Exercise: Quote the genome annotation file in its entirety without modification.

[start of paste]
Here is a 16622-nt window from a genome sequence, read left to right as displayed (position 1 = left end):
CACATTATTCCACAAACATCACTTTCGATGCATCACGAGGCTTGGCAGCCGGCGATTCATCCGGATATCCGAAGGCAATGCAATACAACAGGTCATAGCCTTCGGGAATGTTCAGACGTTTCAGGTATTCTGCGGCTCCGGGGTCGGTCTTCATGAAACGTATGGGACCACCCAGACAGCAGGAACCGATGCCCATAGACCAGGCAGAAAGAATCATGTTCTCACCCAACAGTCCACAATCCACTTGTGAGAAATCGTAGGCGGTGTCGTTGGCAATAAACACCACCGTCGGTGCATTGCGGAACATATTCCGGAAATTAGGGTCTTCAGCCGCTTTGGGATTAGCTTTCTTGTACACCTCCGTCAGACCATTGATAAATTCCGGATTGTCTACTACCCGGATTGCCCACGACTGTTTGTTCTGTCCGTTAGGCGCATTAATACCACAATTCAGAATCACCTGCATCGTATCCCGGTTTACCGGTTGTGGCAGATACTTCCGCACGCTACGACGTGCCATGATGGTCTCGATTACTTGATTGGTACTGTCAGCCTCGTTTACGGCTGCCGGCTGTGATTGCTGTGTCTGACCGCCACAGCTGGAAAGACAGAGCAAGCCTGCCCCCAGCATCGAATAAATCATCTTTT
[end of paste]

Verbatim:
Here is a 16622-nt window from a genome sequence, read left to right as displayed (position 1 = left end):
CACATTATTCCACAAACATCACTTTCGATGCATCACGAGGCTTGGCAGCCGGCGATTCATCCGGATATCCGAAGGCAATGCAATACAACAGGTCATAGCCTTCGGGAATGTTCAGACGTTTCAGGTATTCTGCGGCTCCGGGGTCGGTCTTCATGAAACGTATGGGACCACCCAGACAGCAGGAACCGATGCCCATAGACCAGGCAGAAAGAATCATGTTCTCACCCAACAGTCCACAATCCACTTGTGAGAAATCGTAGGCGGTGTCGTTGGCAATAAACACCACCGTCGGTGCATTGCGGAACATATTCCGGAAATTAGGGTCTTCAGCCGCTTTGGGATTAGCTTTCTTGTACACCTCCGTCAGACCATTGATAAATTCCGGATTGTCTACTACCCGGATTGCCCACGACTGTTTGTTCTGTCCGTTAGGCGCATTAATACCACAATTCAGAATCACCTGCATCGTATCCCGGTTTACCGGTTGTGGCAGATACTTCCGCACGCTACGACGTGCCATGATGGTCTCGATTACTTGATTGGTACTGTCAGCCTCGTTTACGGCTGCCGGCTGTGATTGCTGTGTCTGACCGCCACAGCTGGAAAGACAGAGCAAGCCTGCCCCCAGCATCGAATAAATCATCTTTT